If you're hankering for a Kindle but can't get one, check out the Calibre software.
For those who don't think e-book readers are just a waste of money AND who use Linux, here's a software that you might want to read about. I know, that was a pretty restrictive pair of qualifiers, but read on if you're interested just the same.
Calibre is an open source program equipped with library management, format conversion, news feeds to e-book conversion, and e-book reader sync features. It will also allow you to view e-books of practically any format on your PC. Some of the jobs mentioned above can be run concurrently. As it is primarily an e-library program it provides cataloging, searching, sorting, and configuration capabilities.
E-book cataloging can be performed on collections that you've stored in your harddisk, reader, or memory card.
For those who associate e-books with PDF, think again. Readers (I'm referring to the handheld devices) usually support their own proprietary e-book formats. For example, Amazon's Kindle uses the AZW format, EPUB is used by BeBooks, and iPhones (yes, some people can actually read on a 3.5-inch or 89 mm screen) support PDBs. Calibre allow easy e-book sharing between certain devices by converting from one format to another.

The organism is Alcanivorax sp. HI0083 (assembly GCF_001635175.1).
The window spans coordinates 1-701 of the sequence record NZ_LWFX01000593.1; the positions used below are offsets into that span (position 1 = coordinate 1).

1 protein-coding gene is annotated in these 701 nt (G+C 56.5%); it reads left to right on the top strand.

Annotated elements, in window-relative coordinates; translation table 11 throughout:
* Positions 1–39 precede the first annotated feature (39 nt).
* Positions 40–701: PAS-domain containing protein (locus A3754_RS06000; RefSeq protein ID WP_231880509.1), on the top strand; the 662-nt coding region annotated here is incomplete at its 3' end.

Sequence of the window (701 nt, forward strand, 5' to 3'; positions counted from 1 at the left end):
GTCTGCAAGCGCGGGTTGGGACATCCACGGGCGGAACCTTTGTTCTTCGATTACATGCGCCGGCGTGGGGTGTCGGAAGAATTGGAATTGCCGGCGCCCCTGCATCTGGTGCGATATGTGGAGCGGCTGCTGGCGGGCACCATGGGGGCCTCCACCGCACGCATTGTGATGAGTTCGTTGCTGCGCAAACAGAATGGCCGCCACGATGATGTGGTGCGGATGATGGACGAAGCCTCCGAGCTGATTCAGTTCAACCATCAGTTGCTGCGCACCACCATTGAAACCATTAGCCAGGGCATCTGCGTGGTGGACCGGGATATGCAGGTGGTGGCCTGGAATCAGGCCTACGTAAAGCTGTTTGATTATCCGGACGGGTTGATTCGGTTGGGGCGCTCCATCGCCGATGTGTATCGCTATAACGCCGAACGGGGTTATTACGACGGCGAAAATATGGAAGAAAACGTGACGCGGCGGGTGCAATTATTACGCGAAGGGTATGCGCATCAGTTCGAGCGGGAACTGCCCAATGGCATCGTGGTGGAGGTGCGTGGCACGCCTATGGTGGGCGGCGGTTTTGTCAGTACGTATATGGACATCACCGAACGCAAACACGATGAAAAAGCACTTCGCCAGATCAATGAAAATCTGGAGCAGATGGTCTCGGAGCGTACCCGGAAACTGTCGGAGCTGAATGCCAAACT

Downloading news from certain sites to be viewed later on your devices can be performed through the Fetch News Action. You can either store the downloaded news content in your computer before syncing or, if your e-book reader is already attached, it will transfer the files automatically. In normal conditions, downloading news can be done by simply providing Calibre with the required URL (typically an RSS feed).
If you actually try Calibre, you'll most likely end up using its graphical user interface but power users can make use of the command line interface for added versatility and speed in executing commands.